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James Webb Space Telescope uncovers massive sunshield in next step of risky deployment

NASA's James Webb Space Telescope removes the covers from its sunshield in this animation of the critical deployment step that occurred in space on Dec. 30, 2021. (Image credit: NASA)

The James Webb Space Telescope has unwrapped its sunshield, crossing another important item off of its lengthy and risky deployment to-do list.

After successfully extending its deployable tower assembly (DTA), a structure that connects Webb's two halves, on Thursday (Dec. 29), the telescope had the room to begin the preliminary steps to unfurl its gigantic sunshield. Today (Dec. 30), mission teams completed two major next steps: deploying the James Webb Space Telescope's aft momentum flap and releasing the sunshield's protective membrane cover.

Webb still must unfurl the sunshield, which it will do in the next day or so by extending two booms. The mission team will then spend a few days getting the five-layer structure to the proper tension, wrapping up such work no earlier than Sunday (Jan. 2).  

That will end the sunshield deployment, and the Webb team will move on to the telescope's optics.  Webb's primary and secondary mirrors are expected to be deployed by Jan. 7, according to NASA (opens in new tab), bringing the observatory's deployment phase to and end.

You can follow along with Webb's next steps in its deployment here

Live updates: NASA's James Webb Space Telescope mission
Related: How the James Webb Space Telescope works in pictures

Webb's sunshield is a vital component that keeps the space telescope's optics and instruments at the correct (super cold) temperature. But the sunshield, which extends to about 70 by 47 feet (21 by 14 meters), is so large that to get it to space the mission team had to fold it up. That means that now that Webb is in space, it has to unfold.

"Just as a ship's mast must be set in position and the rigging established before the ship unfurls its sails, Webb's pallet structures, momentum flap and mid-booms will soon all be in place for Webb's silver sunshield to unfold," NASA said (opens in new tab) in a statement Thursday referencing Webb's previous step of deploying its pallet structures and its upcoming plan to deploy mid-booms.

The aft momentum flap of the James Webb Space Telescope (bottom left) is seen in its deployed configuration in this NASA graphic. (Image credit: NASA)

Today, soon after 9 a.m. EDT (1400 GMT), the Webb team deployed the "aft momentum flap" in a maneuver that took about eight minutes, according to the above statement from NASA. This flap helps Webb maintain its orientation in orbit without using extra fuel.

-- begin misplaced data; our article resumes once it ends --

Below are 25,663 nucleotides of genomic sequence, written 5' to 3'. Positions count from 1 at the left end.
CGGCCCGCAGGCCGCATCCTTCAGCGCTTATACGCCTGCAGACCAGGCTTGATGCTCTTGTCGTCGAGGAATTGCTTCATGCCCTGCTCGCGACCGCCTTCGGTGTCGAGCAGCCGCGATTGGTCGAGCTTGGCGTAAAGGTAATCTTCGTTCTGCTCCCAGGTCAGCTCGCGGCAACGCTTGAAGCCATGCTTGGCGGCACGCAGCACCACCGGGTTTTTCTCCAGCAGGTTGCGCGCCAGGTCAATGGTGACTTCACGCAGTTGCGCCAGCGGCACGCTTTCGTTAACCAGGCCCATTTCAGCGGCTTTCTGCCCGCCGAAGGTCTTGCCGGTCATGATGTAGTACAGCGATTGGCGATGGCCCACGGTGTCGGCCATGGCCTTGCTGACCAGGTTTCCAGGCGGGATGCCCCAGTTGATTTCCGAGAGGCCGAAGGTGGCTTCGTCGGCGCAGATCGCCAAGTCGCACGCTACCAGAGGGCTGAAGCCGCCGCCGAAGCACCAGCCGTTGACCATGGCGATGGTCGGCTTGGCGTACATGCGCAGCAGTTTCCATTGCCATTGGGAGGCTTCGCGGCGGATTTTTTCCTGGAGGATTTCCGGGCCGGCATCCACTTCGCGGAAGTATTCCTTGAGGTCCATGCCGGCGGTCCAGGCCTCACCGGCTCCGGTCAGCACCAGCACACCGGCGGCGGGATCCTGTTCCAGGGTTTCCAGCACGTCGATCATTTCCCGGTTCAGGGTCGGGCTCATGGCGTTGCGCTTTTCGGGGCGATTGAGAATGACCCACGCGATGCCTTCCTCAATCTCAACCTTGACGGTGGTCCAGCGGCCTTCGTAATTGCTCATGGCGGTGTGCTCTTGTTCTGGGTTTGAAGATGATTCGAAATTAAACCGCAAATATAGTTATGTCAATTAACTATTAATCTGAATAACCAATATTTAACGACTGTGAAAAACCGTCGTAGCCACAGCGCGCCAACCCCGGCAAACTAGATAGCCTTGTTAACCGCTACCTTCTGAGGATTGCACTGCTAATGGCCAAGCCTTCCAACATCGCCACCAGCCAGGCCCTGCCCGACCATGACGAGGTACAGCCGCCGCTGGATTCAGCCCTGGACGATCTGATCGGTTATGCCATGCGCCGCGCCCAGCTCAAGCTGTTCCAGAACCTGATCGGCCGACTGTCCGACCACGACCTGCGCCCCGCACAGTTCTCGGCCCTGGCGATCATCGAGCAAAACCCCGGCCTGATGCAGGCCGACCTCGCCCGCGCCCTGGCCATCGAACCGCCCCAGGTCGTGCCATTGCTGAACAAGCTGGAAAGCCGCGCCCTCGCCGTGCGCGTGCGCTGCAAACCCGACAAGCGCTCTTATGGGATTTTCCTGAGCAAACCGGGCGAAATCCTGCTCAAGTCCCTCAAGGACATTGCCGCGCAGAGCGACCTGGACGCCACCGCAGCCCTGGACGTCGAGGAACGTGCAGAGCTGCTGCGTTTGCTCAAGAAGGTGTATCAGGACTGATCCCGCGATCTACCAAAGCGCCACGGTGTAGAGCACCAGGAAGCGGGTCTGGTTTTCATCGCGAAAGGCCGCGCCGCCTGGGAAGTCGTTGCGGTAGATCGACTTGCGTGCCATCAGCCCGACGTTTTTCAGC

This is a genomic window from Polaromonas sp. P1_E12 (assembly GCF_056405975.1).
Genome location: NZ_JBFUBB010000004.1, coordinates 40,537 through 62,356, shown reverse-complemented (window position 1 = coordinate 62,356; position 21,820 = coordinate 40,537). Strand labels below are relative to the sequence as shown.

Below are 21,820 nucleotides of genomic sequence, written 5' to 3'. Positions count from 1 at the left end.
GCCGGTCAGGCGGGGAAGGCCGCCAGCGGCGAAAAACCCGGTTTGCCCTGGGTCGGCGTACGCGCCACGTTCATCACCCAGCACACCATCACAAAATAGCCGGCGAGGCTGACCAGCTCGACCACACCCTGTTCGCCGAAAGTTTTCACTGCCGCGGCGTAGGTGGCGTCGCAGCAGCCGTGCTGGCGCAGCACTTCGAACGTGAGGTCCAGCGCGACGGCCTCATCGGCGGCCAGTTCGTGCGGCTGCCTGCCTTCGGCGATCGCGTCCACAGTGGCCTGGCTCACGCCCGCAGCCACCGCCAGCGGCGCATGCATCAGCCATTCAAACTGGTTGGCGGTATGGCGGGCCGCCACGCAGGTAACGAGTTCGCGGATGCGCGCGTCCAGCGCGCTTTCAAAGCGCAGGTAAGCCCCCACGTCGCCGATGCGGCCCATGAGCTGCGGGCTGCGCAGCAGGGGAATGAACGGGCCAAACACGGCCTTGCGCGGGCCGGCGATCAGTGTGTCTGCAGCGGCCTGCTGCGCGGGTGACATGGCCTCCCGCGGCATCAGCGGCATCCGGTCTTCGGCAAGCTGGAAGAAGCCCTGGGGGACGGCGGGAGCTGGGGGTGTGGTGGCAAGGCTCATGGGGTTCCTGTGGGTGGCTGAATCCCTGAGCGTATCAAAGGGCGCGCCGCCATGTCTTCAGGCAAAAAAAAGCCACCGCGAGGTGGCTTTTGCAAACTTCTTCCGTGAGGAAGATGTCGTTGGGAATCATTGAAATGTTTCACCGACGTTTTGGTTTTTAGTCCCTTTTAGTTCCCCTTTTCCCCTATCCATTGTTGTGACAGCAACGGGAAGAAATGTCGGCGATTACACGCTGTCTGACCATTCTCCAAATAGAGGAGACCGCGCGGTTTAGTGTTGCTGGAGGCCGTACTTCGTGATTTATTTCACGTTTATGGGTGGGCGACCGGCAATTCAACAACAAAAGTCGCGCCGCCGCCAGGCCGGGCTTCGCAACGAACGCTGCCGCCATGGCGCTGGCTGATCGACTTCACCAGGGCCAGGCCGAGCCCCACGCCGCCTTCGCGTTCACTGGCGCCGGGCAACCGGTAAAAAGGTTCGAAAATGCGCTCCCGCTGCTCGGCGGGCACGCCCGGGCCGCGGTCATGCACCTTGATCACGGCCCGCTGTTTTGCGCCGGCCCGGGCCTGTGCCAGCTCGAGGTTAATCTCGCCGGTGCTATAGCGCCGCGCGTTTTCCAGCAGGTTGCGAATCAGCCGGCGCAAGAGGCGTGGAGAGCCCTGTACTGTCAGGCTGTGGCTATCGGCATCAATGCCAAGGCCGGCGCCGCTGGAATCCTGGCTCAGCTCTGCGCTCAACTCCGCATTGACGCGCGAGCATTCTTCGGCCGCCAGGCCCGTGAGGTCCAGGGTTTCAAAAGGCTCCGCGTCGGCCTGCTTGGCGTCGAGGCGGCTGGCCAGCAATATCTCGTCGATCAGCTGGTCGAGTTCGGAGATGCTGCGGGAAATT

Once the sunshield is deployed, it will be pushed continuously by photons from the sun.  The momentum flap will help counteract this potential sunlight nudge, allowing the observatory to conserve fuel it would have otherwise needed to use to maintain its position.

After deploying the flap, the Webb team released the protective membrane cover that enveloped and protected the sunshield during ground activities and Webb's launch to space. The cover was released via electrically activated devices, according to NASA (opens in new tab).

Deploying Webb and its massive sunshield is a tremendous and risky undertaking. Webb has approximately 344 steps labeled "single point failures" and, as mission experts have said, about 80% of those take place during deployment. 

NASA Administrator Bill Nelson even shared with that, while he was feeling "optimistic and confident" ahead of Webb's launch, he was also feeling "nervous," in part because of this challenging deployment process.

It will take Webb approximately 30 days from its launch date of Dec. 25 to reach its final destination, L2, or the Earth-sun Lagrange point 2, a gravitationally stable point in space about a million miles (1.5 million kilometers) from Earth. 

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Chelsea Gohd
Senior Writer

Chelsea “Foxanne” Gohd joined in 2018 and is now a Senior Writer, writing about everything from climate change to planetary science and human spaceflight in both articles and on-camera in videos. With a degree in Public Health and biological sciences, Chelsea has written and worked for institutions including the American Museum of Natural History, Scientific American, Discover Magazine Blog, Astronomy Magazine and Live Science. When not writing, editing or filming something space-y, Chelsea "Foxanne" Gohd is writing music and performing as Foxanne, even launching a song to space in 2021 with Inspiration4. You can follow her on Twitter @chelsea_gohd and @foxannemusic.